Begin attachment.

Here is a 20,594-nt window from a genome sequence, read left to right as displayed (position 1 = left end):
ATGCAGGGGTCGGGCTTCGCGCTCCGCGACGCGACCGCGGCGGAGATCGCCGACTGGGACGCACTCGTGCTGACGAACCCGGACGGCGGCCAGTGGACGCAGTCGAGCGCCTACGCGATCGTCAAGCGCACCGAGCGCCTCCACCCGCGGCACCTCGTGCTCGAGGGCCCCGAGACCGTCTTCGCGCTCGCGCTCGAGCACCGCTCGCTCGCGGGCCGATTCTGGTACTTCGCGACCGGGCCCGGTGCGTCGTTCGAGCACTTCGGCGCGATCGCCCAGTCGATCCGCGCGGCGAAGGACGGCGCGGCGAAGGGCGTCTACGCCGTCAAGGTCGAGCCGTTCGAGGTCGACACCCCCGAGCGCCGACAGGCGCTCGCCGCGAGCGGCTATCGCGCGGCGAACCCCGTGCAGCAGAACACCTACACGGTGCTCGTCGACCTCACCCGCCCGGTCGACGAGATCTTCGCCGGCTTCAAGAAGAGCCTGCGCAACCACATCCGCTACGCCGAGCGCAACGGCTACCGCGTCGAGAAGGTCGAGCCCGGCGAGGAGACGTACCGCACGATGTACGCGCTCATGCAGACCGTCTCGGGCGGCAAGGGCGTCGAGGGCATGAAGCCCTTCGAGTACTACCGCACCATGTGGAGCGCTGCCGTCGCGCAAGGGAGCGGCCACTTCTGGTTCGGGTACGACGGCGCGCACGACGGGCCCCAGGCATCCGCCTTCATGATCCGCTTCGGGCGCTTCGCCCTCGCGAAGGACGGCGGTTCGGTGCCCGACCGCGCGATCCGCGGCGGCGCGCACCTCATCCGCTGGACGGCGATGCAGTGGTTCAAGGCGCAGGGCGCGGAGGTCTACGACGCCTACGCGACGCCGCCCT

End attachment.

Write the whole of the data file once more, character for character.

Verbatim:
Here is a 20,594-nt window from a genome sequence, read left to right as displayed (position 1 = left end):
ATGCAGGGGTCGGGCTTCGCGCTCCGCGACGCGACCGCGGCGGAGATCGCCGACTGGGACGCACTCGTGCTGACGAACCCGGACGGCGGCCAGTGGACGCAGTCGAGCGCCTACGCGATCGTCAAGCGCACCGAGCGCCTCCACCCGCGGCACCTCGTGCTCGAGGGCCCCGAGACCGTCTTCGCGCTCGCGCTCGAGCACCGCTCGCTCGCGGGCCGATTCTGGTACTTCGCGACCGGGCCCGGTGCGTCGTTCGAGCACTTCGGCGCGATCGCCCAGTCGATCCGCGCGGCGAAGGACGGCGCGGCGAAGGGCGTCTACGCCGTCAAGGTCGAGCCGTTCGAGGTCGACACCCCCGAGCGCCGACAGGCGCTCGCCGCGAGCGGCTATCGCGCGGCGAACCCCGTGCAGCAGAACACCTACACGGTGCTCGTCGACCTCACCCGCCCGGTCGACGAGATCTTCGCCGGCTTCAAGAAGAGCCTGCGCAACCACATCCGCTACGCCGAGCGCAACGGCTACCGCGTCGAGAAGGTCGAGCCCGGCGAGGAGACGTACCGCACGATGTACGCGCTCATGCAGACCGTCTCGGGCGGCAAGGGCGTCGAGGGCATGAAGCCCTTCGAGTACTACCGCACCATGTGGAGCGCTGCCGTCGCGCAAGGGAGCGGCCACTTCTGGTTCGGGTACGACGGCGCGCACGACGGGCCCCAGGCATCCGCCTTCATGATCCGCTTCGGGCGCTTCGCCCTCGCGAAGGACGGCGGTTCGGTGCCCGACCGCGCGATCCGCGGCGGCGCGCACCTCATCCGCTGGACGGCGATGCAGTGGTTCAAGGCGCAGGGCGCGGAGGTCTACGACGCCTACGCGACGCCGCCCT